I got a chance to talk to Towerstream’s CEO Jeff Thompson last week and he reaffirmed the company’s outlook of becoming EBITDA (Earnings Before Interest, Taxes, Depreciation and Amortization) positive by the end of Q1 2009. He also addressed my concern about an economic slowdown affecting small businesses and in turn impacting Towerstream’s business by letting me know that a majority of Towerstream’s customers are mid to large size businesses. The company’s 8 MBPS solution at a very competitive price point has also been received well by customers. Having priced a 1.5 MBPS T1 internet line and periodically looking through Towerstream’s offerings, I can personally attest to their competitive pricing.
In light of the roll out of WiMax in countries like South Korea where wireless access is available in subways and buses as well as Australia’s plan to spend nearly AUD $1 billion to provide wireless access to rural areas, the United States has been slow to adopt WiMax. Since Towerstream has been one of the early members of the WiMax forum, I asked Jeff his opinion about the ramp up of WiMax in the U.S and competing technologies. Jeff mentioned that with Clearwire shareholder approval in place of the ClearWire, Sprint, Google, Intel, Comcast and Time Warner deal (could there be any more companies collaborating on this deal?), WiMax adoption will hopefully increase. He also mentioned that LTE, a technology that is being touted as a WiMax alternative, is probably 3 to 4 years away.
According to Jeff, one of their equipment providers is another portfolio holding Alvarion (ALVR) and they have been happy with their experience with Alvarion as it does not take “10 engineers to get their stuff working”. However they have the option to use various other manufacturers and expect equipment prices to come down next year, helping reduce cash burn even more.
The stock has been under $1 since October 22nd and would normally get a delisting notice from Nasdaq as the stock has been under $1 for 30 consecutive days. Given the number of stocks that are currently trading below $1, the Nasdaq has temporarily suspended this rule and hence delisting is not an immediate problem.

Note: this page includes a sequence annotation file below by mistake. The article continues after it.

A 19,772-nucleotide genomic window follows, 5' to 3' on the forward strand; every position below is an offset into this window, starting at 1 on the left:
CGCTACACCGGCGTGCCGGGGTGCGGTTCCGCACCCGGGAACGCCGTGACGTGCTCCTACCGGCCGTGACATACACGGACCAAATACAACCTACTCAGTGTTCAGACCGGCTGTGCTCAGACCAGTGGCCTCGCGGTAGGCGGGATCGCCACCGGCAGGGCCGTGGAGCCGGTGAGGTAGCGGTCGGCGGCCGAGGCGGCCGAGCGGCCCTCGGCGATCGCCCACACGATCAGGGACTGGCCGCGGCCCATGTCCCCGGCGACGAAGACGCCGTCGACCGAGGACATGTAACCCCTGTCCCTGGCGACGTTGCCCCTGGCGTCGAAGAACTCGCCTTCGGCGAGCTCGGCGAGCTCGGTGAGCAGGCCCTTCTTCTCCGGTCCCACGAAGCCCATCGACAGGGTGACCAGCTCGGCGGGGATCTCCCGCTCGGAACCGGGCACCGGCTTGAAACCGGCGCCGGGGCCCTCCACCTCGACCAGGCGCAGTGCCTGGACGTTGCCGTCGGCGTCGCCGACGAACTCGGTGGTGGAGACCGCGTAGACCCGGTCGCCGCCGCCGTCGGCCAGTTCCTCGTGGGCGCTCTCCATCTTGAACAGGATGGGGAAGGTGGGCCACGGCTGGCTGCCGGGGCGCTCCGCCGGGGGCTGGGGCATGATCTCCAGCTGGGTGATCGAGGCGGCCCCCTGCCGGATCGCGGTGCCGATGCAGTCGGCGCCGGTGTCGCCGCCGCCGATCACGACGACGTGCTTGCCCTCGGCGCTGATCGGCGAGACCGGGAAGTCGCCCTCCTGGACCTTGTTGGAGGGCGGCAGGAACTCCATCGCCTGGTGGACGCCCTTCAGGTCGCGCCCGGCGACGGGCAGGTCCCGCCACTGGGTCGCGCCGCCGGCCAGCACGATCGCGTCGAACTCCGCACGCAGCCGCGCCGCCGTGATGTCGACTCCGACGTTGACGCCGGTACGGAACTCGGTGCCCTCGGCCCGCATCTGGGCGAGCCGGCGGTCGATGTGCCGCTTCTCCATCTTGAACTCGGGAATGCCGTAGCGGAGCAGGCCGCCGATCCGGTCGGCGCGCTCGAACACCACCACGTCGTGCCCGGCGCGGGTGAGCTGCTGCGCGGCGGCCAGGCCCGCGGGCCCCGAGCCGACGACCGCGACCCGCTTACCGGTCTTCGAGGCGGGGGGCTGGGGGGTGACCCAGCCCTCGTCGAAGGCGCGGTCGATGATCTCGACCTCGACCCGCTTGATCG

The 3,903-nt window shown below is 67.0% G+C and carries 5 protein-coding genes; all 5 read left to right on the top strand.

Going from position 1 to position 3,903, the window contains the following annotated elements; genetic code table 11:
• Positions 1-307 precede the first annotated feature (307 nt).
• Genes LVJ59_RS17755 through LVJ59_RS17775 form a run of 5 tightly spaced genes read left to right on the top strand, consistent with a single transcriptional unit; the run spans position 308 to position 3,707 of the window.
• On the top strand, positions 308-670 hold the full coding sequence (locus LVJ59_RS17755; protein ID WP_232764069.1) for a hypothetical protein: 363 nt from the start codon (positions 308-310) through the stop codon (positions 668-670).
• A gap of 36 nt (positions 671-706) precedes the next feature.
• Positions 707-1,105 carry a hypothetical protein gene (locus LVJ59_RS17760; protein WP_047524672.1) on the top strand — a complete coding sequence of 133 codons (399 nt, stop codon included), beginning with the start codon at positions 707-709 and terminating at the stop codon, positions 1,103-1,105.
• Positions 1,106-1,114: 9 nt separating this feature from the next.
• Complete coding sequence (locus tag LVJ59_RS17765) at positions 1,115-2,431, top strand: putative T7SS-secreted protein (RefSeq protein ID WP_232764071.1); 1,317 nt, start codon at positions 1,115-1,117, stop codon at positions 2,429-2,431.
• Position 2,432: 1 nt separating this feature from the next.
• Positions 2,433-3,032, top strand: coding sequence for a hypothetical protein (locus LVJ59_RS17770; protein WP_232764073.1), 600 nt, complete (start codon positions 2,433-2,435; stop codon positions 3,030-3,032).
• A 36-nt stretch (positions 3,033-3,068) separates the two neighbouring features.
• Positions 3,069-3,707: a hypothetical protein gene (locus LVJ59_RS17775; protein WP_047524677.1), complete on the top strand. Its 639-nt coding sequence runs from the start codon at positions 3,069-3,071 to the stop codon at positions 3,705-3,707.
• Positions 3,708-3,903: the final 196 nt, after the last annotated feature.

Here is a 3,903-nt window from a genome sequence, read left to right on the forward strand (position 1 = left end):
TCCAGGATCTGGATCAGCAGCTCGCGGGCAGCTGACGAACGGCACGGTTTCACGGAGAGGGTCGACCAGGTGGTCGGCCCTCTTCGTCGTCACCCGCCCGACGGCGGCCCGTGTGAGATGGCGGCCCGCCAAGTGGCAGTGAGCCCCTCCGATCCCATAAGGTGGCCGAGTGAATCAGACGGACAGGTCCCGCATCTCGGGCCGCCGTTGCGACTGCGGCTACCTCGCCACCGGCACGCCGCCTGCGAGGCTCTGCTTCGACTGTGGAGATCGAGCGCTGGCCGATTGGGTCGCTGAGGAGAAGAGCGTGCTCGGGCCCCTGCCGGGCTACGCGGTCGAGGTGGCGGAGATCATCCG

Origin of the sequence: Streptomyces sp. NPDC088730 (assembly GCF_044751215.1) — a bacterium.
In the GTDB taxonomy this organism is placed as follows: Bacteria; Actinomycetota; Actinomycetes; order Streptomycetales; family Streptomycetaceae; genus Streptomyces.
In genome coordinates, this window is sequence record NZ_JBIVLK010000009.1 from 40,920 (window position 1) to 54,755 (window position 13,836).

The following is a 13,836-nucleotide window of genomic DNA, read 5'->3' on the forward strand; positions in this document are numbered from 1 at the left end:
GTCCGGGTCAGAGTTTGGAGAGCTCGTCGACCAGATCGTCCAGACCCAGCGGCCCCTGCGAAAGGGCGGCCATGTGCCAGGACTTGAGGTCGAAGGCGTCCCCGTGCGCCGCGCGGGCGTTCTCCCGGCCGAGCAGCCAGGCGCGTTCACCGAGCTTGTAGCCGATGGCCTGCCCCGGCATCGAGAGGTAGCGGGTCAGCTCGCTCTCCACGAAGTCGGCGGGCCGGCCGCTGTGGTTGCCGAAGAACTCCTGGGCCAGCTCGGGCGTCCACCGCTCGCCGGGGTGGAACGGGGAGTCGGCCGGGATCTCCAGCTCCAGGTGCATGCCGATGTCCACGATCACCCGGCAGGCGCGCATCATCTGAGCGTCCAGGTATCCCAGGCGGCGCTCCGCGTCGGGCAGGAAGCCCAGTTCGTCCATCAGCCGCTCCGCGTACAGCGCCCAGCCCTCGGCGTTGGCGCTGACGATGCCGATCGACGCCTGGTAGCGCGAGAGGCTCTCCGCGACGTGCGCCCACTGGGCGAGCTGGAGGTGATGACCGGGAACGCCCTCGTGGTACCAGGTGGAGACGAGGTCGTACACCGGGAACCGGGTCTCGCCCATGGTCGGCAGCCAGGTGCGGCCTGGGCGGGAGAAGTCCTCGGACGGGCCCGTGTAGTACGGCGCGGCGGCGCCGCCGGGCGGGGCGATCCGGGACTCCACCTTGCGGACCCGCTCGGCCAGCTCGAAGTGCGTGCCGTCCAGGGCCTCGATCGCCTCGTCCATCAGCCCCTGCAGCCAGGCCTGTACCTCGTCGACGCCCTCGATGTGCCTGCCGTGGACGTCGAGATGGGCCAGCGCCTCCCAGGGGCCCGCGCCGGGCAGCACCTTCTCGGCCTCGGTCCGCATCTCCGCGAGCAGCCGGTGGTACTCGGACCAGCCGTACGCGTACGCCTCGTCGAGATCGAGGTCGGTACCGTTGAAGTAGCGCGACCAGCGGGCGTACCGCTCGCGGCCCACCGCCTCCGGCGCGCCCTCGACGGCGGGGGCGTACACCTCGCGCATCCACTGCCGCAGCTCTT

Companies usually have a six month period after violating listing requirements to meet those requirements again. Some companies opt for a reverse merger to accomplish this but with a few exceptions like Priceline (PCLN), stocks of companies using reverse mergers generally tend to drop after the merger. As I was mentioning to a friend, Sun Microsystems (JAVA) was trading in a $3 to $5 range for quite some time before its 4 to 1 reverse split, that pushed its price all the way up to $20 post split only to see the stock meander back down to a little over $3 today. Had the reverse split not occurred, Sun’s stock would have been trading under $1 right now. Please note that beyond stock price, there are also other requirements related to market cap, shareholder equity and net income. You can find all the Nasdaq listing requirements here (pdf).
Overall management sounded very confident on the call and while Towerstream has all the risks associated with start-ups, it certainly feels like the company is at the point of proving out its business model while posting impressive year-over-year growth even in this difficult environment. I am going to add 3,000 shares of Towerstream to our existing position in the model portfolio and also plan on adding to the position in my personal portfolio after this blog entry is published. The closing price of the day will be used for the model portfolio.
Voluntary Disclosure: Long Towerstream.